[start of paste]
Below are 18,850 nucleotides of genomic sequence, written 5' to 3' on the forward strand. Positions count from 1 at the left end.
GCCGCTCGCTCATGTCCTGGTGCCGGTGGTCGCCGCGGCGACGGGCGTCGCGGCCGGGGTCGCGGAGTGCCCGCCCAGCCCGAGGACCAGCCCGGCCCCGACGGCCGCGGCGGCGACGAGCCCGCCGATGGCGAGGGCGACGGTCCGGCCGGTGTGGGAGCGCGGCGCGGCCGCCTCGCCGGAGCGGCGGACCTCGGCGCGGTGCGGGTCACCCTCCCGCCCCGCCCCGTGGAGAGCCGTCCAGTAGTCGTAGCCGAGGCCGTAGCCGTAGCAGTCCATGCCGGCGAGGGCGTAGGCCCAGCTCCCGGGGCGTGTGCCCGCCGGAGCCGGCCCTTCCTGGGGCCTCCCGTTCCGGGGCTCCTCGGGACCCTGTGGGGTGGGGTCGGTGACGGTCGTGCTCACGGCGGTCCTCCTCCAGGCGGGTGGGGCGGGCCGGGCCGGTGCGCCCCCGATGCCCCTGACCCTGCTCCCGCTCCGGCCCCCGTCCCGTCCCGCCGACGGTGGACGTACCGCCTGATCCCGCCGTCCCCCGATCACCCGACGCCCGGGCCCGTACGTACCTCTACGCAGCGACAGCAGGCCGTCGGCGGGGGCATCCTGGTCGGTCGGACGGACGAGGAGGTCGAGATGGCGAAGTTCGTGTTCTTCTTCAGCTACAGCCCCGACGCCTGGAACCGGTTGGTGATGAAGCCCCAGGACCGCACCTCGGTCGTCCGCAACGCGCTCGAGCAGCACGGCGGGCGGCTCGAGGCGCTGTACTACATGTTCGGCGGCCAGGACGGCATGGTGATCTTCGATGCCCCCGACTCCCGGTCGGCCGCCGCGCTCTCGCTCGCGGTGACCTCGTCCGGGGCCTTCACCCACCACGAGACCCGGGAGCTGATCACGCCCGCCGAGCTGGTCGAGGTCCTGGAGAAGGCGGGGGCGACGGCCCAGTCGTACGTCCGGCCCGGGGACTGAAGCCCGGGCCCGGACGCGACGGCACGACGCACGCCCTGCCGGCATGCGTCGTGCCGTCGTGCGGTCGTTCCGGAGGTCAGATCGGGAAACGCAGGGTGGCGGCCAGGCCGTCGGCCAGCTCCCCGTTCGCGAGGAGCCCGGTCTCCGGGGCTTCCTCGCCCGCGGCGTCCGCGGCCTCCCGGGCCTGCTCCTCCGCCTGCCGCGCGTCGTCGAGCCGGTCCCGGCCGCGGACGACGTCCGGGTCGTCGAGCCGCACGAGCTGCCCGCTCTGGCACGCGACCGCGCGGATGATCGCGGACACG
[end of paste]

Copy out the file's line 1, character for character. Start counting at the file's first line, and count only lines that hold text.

Below are 18,850 nucleotides of genomic sequence, written 5' to 3' on the forward strand. Positions count from 1 at the left end.